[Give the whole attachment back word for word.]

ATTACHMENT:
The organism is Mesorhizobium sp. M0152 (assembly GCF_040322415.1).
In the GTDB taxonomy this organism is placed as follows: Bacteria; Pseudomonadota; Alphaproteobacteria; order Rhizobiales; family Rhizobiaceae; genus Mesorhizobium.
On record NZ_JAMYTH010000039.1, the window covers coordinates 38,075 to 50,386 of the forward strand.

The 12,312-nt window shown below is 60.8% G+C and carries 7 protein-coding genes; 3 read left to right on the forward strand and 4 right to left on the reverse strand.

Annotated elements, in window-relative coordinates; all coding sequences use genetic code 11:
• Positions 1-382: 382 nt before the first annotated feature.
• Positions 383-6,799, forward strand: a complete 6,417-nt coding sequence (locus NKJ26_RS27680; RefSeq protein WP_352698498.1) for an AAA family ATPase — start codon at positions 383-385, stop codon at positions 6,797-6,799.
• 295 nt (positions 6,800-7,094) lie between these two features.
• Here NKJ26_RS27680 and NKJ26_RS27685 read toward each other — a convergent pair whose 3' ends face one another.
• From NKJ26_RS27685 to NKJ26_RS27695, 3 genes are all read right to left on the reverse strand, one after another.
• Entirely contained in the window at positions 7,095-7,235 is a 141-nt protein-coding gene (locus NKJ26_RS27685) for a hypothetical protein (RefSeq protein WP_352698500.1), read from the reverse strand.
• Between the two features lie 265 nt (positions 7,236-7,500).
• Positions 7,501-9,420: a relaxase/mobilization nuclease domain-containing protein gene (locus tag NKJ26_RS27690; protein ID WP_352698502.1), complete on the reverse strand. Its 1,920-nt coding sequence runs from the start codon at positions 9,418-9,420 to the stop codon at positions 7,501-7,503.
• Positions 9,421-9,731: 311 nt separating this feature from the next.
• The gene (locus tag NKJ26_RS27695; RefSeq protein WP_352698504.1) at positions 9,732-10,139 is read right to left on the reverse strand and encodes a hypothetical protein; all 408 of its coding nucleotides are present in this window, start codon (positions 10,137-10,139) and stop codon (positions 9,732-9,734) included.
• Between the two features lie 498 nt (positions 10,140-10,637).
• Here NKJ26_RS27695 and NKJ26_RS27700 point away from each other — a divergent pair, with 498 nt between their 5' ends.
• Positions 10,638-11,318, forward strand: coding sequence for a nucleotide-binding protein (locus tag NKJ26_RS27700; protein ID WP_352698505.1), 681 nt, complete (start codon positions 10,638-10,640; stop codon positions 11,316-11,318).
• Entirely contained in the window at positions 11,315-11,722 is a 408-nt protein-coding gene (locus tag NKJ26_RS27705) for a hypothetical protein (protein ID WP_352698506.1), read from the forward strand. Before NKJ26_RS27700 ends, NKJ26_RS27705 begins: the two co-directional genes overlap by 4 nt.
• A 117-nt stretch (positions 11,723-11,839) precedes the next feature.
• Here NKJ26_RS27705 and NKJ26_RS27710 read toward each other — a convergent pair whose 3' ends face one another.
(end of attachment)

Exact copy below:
The organism is Mesorhizobium sp. M0152 (assembly GCF_040322415.1).
In the GTDB taxonomy this organism is placed as follows: Bacteria; Pseudomonadota; Alphaproteobacteria; order Rhizobiales; family Rhizobiaceae; genus Mesorhizobium.
On record NZ_JAMYTH010000039.1, the window covers coordinates 38,075 to 50,386 of the forward strand.

The 12,312-nt window shown below is 60.8% G+C and carries 7 protein-coding genes; 3 read left to right on the forward strand and 4 right to left on the reverse strand.

Annotated elements, in window-relative coordinates; all coding sequences use genetic code 11:
• Positions 1-382: 382 nt before the first annotated feature.
• Positions 383-6,799, forward strand: a complete 6,417-nt coding sequence (locus NKJ26_RS27680; RefSeq protein WP_352698498.1) for an AAA family ATPase — start codon at positions 383-385, stop codon at positions 6,797-6,799.
• 295 nt (positions 6,800-7,094) lie between these two features.
• Here NKJ26_RS27680 and NKJ26_RS27685 read toward each other — a convergent pair whose 3' ends face one another.
• From NKJ26_RS27685 to NKJ26_RS27695, 3 genes are all read right to left on the reverse strand, one after another.
• Entirely contained in the window at positions 7,095-7,235 is a 141-nt protein-coding gene (locus NKJ26_RS27685) for a hypothetical protein (RefSeq protein WP_352698500.1), read from the reverse strand.
• Between the two features lie 265 nt (positions 7,236-7,500).
• Positions 7,501-9,420: a relaxase/mobilization nuclease domain-containing protein gene (locus tag NKJ26_RS27690; protein ID WP_352698502.1), complete on the reverse strand. Its 1,920-nt coding sequence runs from the start codon at positions 9,418-9,420 to the stop codon at positions 7,501-7,503.
• Positions 9,421-9,731: 311 nt separating this feature from the next.
• The gene (locus tag NKJ26_RS27695; RefSeq protein WP_352698504.1) at positions 9,732-10,139 is read right to left on the reverse strand and encodes a hypothetical protein; all 408 of its coding nucleotides are present in this window, start codon (positions 10,137-10,139) and stop codon (positions 9,732-9,734) included.
• Between the two features lie 498 nt (positions 10,140-10,637).
• Here NKJ26_RS27695 and NKJ26_RS27700 point away from each other — a divergent pair, with 498 nt between their 5' ends.
• Positions 10,638-11,318, forward strand: coding sequence for a nucleotide-binding protein (locus tag NKJ26_RS27700; protein ID WP_352698505.1), 681 nt, complete (start codon positions 10,638-10,640; stop codon positions 11,316-11,318).
• Entirely contained in the window at positions 11,315-11,722 is a 408-nt protein-coding gene (locus tag NKJ26_RS27705) for a hypothetical protein (protein ID WP_352698506.1), read from the forward strand. Before NKJ26_RS27700 ends, NKJ26_RS27705 begins: the two co-directional genes overlap by 4 nt.
• A 117-nt stretch (positions 11,723-11,839) precedes the next feature.
• Here NKJ26_RS27705 and NKJ26_RS27710 read toward each other — a convergent pair whose 3' ends face one another.